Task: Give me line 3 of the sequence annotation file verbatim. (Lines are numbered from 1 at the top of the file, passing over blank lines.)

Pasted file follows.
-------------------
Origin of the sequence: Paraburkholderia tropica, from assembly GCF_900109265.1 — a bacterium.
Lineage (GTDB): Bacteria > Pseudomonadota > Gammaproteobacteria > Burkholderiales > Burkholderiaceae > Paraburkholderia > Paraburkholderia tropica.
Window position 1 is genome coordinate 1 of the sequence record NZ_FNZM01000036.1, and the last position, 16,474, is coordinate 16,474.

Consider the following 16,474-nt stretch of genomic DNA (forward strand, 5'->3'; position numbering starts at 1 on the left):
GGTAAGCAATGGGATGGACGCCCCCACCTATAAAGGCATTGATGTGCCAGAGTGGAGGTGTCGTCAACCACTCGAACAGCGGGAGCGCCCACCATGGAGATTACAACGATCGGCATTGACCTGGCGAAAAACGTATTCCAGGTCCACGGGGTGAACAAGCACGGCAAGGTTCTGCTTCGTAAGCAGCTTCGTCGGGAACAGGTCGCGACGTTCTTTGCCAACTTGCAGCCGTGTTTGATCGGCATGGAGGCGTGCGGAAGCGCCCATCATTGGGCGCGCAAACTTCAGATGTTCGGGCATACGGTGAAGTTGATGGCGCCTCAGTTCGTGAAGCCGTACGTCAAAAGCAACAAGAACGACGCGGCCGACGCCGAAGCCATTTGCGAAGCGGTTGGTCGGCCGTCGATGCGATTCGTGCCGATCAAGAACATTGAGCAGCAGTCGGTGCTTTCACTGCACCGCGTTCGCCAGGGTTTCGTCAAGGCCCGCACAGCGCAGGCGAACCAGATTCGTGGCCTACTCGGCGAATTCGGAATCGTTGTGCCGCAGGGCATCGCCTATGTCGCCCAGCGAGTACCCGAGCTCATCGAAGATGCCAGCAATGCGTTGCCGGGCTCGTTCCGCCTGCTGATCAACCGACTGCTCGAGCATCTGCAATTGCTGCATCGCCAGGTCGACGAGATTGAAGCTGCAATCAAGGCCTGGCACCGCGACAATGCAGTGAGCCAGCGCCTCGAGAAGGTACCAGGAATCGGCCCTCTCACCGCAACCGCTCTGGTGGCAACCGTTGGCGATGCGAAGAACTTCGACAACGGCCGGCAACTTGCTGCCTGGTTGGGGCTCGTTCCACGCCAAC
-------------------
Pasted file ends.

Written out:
Window position 1 is genome coordinate 1 of the sequence record NZ_FNZM01000036.1, and the last position, 16,474, is coordinate 16,474.